BLOG: Breaking down the total solar eclipse

BLOG: Breaking down the total solar eclipse

(WBTV) - In case you have been out of touch for the past several months, read this carefully.  There is a total solar eclipse of the sun approaching next month on Monday August 21st.  So should you care?  My opinion?  You're darn right you should care.  Don't walk, run into your office and take that day off, I'm begging you.

The key here is "total" solar eclipse.  While they aren't all that rare from a global standpoint (one or two occurs every year), they are VERY rare in any one region on earth.  See the accompanying image.  The solar eclipse occurs as the moon travels between the sun and the earth and casts its shadow on earth.  But if you look carefully, the moon's shadow shows up as just a tiny dot on earth, it covers less than 1%.  The chances of that dot passing anywhere close to your location is slim.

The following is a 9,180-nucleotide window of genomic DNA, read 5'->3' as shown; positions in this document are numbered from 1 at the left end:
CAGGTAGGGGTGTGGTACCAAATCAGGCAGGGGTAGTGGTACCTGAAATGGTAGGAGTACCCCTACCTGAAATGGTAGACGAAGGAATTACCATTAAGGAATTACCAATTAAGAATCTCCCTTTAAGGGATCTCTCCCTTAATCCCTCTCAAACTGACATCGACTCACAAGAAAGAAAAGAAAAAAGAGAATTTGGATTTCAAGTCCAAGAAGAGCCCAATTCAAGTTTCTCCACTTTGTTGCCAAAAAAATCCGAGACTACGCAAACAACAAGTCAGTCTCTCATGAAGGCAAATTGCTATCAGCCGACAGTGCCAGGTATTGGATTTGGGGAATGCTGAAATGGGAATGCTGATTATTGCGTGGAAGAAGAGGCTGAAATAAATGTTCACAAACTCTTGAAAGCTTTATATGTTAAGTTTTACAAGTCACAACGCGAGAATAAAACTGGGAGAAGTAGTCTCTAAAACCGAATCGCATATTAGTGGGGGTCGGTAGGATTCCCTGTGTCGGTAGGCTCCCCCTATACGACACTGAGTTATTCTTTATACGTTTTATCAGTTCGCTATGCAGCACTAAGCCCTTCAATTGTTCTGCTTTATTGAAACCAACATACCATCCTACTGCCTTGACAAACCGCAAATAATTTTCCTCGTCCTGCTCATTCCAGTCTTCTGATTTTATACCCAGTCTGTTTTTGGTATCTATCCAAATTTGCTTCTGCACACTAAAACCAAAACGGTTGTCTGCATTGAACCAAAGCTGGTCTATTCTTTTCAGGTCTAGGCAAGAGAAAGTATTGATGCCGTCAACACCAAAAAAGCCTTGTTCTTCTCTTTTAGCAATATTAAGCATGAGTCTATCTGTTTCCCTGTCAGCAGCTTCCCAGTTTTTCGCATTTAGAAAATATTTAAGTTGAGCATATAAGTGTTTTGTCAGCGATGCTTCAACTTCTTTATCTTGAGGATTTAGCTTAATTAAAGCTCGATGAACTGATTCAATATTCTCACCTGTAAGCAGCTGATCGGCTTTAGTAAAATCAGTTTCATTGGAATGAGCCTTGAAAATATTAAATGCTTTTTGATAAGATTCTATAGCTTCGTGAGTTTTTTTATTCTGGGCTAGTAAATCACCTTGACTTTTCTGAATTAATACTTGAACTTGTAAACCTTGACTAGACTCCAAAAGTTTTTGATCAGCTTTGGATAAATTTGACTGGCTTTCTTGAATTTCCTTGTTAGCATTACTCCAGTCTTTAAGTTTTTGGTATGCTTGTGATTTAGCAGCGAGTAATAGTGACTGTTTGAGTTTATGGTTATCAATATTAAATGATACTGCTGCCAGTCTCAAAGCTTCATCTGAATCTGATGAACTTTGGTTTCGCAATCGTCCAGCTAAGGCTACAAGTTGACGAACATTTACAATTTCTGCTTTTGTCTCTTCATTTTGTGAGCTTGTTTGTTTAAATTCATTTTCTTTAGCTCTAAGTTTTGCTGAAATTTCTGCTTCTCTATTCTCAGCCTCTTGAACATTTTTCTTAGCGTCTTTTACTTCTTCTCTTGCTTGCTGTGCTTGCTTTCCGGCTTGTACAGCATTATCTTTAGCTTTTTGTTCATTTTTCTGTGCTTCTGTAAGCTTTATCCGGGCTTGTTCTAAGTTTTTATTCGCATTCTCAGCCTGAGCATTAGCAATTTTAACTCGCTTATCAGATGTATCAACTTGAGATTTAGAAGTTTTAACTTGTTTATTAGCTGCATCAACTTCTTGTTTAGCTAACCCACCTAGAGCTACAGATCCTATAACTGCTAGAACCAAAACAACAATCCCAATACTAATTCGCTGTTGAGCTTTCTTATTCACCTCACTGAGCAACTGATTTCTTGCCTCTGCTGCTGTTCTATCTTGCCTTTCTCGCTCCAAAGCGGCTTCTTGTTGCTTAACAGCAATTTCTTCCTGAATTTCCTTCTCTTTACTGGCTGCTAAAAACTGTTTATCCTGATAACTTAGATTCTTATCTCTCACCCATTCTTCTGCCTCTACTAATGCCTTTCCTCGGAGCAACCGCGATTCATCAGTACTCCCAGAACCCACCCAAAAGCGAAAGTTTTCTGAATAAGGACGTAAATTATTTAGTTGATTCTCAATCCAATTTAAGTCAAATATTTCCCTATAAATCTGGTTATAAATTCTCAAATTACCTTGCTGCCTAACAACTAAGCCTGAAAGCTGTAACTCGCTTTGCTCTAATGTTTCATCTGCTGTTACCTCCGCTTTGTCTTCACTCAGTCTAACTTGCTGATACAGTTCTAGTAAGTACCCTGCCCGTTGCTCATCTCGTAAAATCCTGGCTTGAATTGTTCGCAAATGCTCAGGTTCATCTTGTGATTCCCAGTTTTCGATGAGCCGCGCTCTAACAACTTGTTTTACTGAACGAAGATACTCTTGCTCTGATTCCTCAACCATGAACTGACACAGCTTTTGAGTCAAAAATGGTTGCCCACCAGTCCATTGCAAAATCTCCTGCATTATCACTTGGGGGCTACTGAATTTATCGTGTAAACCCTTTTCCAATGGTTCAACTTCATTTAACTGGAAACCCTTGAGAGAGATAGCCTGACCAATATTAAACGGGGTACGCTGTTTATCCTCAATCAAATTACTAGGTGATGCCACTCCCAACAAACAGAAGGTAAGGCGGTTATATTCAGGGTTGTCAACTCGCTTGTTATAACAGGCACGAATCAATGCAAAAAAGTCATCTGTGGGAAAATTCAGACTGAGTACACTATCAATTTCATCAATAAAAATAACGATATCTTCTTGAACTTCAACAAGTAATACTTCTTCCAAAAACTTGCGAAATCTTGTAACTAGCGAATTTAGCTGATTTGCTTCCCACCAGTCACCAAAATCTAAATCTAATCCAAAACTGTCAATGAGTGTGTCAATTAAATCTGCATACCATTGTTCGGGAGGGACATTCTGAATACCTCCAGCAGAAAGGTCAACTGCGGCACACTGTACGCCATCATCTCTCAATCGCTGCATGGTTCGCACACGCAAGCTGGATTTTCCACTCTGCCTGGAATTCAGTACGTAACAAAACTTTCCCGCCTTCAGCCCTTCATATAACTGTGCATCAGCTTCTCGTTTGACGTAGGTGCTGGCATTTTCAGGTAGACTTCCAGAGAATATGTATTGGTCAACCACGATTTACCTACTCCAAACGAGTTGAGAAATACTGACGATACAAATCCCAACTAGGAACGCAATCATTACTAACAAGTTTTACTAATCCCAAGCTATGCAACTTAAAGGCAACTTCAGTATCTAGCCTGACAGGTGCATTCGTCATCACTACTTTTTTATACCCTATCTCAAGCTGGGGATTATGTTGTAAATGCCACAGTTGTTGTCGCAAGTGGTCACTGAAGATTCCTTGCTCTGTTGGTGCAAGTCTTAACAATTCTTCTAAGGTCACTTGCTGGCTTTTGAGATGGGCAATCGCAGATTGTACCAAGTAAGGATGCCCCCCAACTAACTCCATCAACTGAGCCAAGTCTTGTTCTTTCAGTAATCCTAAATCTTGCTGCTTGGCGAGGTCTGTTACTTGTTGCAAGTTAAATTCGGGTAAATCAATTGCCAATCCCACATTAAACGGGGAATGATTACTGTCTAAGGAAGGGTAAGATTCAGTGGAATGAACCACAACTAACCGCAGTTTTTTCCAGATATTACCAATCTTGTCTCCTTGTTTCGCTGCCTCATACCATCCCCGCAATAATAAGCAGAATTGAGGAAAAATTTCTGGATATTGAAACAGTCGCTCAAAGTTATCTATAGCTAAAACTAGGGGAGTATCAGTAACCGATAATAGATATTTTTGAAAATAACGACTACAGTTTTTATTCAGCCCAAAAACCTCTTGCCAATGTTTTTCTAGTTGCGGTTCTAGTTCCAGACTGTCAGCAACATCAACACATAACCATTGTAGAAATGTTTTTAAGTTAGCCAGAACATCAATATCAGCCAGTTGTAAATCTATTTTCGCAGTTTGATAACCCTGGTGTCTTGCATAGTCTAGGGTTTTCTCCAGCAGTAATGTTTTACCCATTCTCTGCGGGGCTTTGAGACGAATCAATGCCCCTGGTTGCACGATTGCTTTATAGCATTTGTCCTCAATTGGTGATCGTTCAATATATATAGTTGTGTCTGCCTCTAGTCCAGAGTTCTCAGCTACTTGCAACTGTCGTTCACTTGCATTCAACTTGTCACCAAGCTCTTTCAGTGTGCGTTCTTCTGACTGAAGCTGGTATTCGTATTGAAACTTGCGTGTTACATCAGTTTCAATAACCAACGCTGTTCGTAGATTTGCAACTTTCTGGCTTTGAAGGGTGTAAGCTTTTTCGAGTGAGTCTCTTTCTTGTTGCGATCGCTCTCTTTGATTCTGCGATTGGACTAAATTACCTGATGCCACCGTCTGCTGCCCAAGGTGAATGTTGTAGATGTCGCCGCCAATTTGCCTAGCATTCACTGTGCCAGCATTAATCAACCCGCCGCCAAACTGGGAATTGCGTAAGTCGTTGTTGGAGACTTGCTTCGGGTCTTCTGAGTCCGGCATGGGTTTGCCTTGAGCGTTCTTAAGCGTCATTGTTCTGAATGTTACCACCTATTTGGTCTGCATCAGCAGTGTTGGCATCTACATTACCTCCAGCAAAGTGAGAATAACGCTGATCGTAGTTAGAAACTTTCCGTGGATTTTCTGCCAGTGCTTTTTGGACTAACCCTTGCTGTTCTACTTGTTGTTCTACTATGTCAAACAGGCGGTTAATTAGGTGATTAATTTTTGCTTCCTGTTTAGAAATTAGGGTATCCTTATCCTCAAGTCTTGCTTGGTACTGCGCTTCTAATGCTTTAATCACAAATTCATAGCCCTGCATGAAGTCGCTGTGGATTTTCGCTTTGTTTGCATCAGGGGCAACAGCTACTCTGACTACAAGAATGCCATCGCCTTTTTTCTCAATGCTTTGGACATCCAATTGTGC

As an example, the next solar eclipse that will even nip the Carolinas will be on the South Carolina coast in 2062.  For North Carolina, you'll be waiting until 2078!  The average length of time between eclipses hitting the exact same spot on earth is 375 years, wow!  Get the picture?  Go see this event!

Yes, I know you may have heard Charlotte will have a 98% eclipse here, that's good enough right?  Nope!  There is no comparison between even a 99% eclipse and a total eclipse.  Experiencing your surroundings descending into almost total darkness (certainly dark enough to see the planets) is a surreal experience at 2:40pm in the afternoon.  Looking up and seeing that dark disc in the sky surrounded by the ring of light produced by the sun's corona is a life-changing experience for some.

Below is a map of where the total eclipse will pass and the time of day.  It cuts a path across the entire state of South Carolina, an easy day trip if the traffic cooperates.

Image source: NASA

Remember the date:  Monday August 21st.  Did I mention you need to take the day off?

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